Obama on September's unemployment data
President Obama discussed September’s unemployment data while on a tour of Ernest Maier Block in Maryland.
Mon, Oct 11 2010 at 8:00 AM
During a tour of Ernest Maier Block in Maryland, President Obama discussed the recently released September 2010 unemployment data
. Although private sector job growth declined from the previous month’s figures and there was a net loss of jobs, the president had time for a little joke.
“These are the guys that build serious stuff –- concrete blocks, bricks for walls that are thick, difficult to move, and can stop anything in their path -- sort of like the way I feel about Congress sometimes.”
While the President did take a minute to joke about the roadblocks he has faced time and time again this year, he was serious about the nation’s unemployment issues. The net loss in jobs is the result of an increase in layoffs in the government sector. Only a portion of the job losses were due to temporary Census 2010 positions coming to an end, the rest were a direct result of today’s rough economy.
“I should point out that these continuing layoffs by state and local governments -- of teachers and police officers and firefighters and the like -- would have been even worse without the federal help that we’ve provided to states over the last 20 months –- help that the Republicans in Congress have consistently opposed. I think the Republican position doesn’t make much sense, especially since the weakness in public sector employment is a drag on the private sector as well. So we need to continue to explore ways that we can help states and local governments maintain workers who provide vital services.”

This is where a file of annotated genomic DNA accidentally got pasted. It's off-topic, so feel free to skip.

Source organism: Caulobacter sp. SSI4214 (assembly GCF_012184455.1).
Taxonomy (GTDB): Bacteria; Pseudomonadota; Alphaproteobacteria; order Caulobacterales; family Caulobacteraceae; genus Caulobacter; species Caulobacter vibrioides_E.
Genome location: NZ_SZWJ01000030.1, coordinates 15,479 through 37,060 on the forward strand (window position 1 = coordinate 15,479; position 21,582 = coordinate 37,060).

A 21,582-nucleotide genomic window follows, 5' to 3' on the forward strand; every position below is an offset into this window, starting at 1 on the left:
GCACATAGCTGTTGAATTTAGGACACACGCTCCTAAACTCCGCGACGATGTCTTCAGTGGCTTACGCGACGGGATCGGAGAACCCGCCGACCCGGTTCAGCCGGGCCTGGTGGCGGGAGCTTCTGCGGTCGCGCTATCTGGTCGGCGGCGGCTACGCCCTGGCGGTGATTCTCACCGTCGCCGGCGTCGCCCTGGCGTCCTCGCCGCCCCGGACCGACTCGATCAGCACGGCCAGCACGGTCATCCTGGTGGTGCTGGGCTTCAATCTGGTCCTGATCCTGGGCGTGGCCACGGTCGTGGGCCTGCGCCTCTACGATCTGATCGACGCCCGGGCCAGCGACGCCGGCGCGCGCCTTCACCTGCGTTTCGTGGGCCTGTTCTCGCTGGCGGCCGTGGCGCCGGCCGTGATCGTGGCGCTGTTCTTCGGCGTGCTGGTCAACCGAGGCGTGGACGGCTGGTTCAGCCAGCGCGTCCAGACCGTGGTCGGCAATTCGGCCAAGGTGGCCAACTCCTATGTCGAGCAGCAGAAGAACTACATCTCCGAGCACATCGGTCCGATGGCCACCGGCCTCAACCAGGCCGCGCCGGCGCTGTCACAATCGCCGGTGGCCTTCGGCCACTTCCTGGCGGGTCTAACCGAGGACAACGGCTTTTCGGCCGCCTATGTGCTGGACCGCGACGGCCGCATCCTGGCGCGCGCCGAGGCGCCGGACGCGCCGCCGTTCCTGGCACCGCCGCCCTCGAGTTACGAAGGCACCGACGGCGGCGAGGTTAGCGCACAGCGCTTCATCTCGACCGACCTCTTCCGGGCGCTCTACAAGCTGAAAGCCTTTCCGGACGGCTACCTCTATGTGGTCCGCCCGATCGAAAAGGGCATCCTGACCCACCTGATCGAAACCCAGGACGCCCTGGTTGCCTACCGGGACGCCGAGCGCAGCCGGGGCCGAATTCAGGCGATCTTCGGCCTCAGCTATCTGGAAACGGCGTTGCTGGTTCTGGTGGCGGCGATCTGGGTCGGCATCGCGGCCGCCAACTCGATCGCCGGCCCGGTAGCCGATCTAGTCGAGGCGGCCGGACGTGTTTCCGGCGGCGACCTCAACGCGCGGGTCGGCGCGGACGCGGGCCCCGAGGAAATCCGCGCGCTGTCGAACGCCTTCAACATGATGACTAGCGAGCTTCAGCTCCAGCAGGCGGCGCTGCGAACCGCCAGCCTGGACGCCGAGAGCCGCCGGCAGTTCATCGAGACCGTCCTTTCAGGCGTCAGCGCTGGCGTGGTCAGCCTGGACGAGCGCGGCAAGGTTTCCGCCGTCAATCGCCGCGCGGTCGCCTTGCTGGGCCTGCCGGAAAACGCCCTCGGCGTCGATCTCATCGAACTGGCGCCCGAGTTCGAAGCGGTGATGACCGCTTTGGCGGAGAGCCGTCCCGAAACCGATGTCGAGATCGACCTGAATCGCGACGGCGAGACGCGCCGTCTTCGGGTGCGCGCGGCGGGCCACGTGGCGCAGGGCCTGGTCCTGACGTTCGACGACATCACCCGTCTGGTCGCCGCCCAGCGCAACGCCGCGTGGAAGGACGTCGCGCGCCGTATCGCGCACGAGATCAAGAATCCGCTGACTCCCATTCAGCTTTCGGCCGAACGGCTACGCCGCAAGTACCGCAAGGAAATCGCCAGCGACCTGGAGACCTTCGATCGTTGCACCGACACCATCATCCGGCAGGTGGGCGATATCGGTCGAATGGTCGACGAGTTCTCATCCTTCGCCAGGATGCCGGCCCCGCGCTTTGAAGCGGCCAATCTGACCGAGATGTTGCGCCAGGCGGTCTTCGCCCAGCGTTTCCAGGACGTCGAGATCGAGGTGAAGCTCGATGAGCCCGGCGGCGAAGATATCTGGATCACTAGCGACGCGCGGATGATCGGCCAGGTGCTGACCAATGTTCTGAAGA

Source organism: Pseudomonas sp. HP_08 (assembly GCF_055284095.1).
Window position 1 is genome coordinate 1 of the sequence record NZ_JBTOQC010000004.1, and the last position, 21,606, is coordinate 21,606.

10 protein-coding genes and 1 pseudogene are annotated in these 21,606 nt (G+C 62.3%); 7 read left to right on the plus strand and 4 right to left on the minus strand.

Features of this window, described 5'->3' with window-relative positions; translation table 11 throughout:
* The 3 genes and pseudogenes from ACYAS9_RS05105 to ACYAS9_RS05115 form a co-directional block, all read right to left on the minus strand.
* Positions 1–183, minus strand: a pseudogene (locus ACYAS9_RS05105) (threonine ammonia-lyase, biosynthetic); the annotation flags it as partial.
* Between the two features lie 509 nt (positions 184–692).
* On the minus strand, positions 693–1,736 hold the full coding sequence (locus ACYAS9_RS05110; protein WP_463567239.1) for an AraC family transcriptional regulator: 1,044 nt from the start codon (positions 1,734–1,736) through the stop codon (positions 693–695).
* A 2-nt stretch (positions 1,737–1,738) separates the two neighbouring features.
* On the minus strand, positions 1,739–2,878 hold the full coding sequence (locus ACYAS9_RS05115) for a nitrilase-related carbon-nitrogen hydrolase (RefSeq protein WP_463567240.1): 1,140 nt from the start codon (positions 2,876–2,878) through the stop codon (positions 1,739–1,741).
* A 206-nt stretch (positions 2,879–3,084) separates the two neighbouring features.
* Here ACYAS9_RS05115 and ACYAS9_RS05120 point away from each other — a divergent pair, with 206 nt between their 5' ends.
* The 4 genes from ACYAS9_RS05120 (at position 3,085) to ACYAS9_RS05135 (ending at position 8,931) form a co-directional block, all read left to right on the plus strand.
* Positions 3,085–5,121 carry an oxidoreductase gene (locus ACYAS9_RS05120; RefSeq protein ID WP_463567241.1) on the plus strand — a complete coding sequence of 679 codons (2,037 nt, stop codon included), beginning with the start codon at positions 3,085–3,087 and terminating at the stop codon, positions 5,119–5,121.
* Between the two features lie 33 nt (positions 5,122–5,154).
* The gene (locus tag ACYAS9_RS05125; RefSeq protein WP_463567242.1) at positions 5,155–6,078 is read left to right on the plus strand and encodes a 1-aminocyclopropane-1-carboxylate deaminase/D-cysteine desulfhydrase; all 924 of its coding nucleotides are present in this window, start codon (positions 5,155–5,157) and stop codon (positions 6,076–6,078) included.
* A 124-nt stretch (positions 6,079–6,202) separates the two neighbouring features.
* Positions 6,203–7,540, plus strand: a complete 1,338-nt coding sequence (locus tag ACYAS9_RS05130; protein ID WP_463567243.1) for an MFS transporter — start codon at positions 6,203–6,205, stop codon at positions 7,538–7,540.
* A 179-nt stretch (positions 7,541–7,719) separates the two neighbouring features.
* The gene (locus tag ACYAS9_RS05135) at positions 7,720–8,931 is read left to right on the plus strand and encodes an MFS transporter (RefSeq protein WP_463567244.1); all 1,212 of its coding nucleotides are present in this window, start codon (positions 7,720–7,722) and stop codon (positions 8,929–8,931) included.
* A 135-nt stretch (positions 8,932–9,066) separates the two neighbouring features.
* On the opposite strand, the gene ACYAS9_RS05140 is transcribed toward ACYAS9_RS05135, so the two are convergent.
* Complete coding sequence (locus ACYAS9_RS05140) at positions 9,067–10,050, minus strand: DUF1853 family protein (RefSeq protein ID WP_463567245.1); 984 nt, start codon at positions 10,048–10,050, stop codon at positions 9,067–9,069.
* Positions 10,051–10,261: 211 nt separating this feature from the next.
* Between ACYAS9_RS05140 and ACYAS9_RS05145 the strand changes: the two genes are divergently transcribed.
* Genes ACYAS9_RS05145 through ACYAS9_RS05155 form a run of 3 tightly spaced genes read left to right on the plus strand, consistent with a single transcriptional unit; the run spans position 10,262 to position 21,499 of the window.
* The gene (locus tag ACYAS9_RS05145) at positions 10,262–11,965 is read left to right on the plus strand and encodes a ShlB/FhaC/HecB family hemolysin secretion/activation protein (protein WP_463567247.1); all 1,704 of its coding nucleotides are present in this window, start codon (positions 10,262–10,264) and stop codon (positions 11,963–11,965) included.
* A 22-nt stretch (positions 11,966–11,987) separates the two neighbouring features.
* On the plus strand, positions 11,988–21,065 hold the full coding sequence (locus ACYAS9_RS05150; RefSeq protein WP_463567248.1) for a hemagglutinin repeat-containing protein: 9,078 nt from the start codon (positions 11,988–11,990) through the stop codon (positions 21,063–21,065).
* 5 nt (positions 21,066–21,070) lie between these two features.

President Obama points to the newly signed Small Business Jobs Act
as one way that the government is helping build up the nation’s economy. In the nearly two weeks since the Small Business Jobs Act was signed, more than $1 billion in new loans have made their way to over 2,000 small business owners. These loans are helping businesses invest in capital so they can hire more employees. Perhaps the October 2010 unemployment data will paint a prettier picture when the numbers are released in a few weeks.
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